Companies choose 'glamor' launches over trade shows

In 2012, several tech companies seemed to finally learn what Apple knew long ago: How you launch your product matters just as much as the product itself.

Skydivers prepare to jump from an airship for an extreme demo of Google Glass. Stephen Shankland/CNET

In 2012, other companies learned what Apple had long ago mastered: How you launch your product matters just as much as the product itself. What's more, instead of unveiling your new creation on a crowded stage like a huge trade show, you can maximize your buzz by staging your own event exactly when and where it suits you.

Samsung showed it had chutzpah when it launched the Galaxy S3 last May in London. A tight clamp on leaks got the tech press salivating early and Samsung broke with tradition by staging a global launch of a flagship device. Then the next month, Microsoft issued invitations to a mystery event in Los Angeles (of all places) where it eventually unveiled the Surface. Yet, it was Google that grabbed the brightest spotlight at Google I/O in June. To show off Google Glass , a group of skydivers jumped from an airship floating over San Francisco to land on the roof of the Moscone Convention Center as the opening keynote progressed. It was a spectacle, indeed -- and the kind of thing we might see more of in the future.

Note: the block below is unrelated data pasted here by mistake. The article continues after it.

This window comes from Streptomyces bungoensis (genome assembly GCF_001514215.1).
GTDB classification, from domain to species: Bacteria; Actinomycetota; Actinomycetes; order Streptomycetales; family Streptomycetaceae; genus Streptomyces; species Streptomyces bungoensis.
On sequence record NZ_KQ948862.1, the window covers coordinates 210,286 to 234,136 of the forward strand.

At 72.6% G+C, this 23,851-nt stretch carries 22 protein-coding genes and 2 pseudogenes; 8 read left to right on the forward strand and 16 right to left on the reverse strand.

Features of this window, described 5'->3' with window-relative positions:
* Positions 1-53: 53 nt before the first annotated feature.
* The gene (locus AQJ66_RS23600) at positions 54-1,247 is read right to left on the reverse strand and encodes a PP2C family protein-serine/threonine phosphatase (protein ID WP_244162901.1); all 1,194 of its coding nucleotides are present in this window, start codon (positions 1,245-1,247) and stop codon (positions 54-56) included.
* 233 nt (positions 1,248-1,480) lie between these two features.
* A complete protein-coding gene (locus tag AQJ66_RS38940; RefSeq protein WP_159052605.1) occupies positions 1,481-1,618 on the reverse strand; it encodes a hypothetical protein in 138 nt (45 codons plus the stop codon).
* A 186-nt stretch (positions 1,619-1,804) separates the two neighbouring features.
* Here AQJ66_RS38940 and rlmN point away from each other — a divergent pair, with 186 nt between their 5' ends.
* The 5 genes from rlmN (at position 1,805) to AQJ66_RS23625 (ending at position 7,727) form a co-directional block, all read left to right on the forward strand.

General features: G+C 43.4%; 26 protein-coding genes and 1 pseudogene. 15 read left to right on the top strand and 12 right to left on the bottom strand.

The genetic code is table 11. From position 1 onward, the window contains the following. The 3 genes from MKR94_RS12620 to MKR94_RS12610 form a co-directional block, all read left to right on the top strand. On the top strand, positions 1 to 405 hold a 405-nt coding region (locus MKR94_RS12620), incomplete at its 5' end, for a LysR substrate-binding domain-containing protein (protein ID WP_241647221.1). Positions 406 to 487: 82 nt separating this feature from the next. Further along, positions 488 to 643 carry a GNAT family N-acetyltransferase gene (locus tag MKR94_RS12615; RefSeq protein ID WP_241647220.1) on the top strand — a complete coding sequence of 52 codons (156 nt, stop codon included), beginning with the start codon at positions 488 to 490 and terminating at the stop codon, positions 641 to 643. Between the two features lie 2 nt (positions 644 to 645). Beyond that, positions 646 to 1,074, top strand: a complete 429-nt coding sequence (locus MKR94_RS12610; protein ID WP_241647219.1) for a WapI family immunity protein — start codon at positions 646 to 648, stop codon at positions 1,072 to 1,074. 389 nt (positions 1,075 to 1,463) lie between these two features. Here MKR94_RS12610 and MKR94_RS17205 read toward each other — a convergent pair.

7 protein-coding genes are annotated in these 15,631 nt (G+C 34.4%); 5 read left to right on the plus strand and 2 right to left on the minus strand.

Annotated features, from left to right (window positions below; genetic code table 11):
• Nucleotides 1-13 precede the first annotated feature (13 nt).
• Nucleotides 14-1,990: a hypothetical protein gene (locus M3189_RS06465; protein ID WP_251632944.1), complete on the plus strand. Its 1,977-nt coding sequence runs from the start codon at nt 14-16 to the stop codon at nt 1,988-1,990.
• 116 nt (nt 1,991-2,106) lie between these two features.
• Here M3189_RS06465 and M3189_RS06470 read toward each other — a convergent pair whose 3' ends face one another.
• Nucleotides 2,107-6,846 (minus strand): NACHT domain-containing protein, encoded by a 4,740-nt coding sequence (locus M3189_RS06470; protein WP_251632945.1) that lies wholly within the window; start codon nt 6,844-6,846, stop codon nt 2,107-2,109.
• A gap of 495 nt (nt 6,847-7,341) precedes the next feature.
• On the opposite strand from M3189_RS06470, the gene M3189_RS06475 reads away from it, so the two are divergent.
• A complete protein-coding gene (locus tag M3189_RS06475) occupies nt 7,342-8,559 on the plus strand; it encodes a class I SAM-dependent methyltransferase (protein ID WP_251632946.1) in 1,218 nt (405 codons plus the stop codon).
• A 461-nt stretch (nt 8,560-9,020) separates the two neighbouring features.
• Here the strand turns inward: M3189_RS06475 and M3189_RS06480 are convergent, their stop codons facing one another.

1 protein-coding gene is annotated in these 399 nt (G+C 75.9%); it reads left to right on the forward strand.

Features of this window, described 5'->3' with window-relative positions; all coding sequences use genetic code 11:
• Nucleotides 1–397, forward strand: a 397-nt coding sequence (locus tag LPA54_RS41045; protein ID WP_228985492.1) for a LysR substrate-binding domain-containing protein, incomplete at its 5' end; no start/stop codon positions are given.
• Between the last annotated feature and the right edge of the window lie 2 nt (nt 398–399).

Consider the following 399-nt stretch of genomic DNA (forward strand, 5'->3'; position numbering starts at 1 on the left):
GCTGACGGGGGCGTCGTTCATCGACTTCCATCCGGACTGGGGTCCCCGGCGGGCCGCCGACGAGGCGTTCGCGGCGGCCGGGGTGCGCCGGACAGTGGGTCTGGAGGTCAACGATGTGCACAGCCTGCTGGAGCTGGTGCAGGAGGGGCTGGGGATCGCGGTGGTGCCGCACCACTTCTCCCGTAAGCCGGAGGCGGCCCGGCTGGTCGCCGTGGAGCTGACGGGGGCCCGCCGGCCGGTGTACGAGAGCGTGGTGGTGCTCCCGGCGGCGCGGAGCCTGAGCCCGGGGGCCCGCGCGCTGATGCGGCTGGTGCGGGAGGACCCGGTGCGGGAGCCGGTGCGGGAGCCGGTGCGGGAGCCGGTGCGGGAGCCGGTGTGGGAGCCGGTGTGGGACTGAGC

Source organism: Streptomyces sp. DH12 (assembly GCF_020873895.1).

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About the author

Kent German leads CNET's How To coverage and is the senior managing editor of CNET Magazine. A veteran of CNET since 2003, he started in San Francisco and is now based in the London office. When not at work, he's planning his next trip to Australia, going for a run, or watching planes land at the airport (yes, really).


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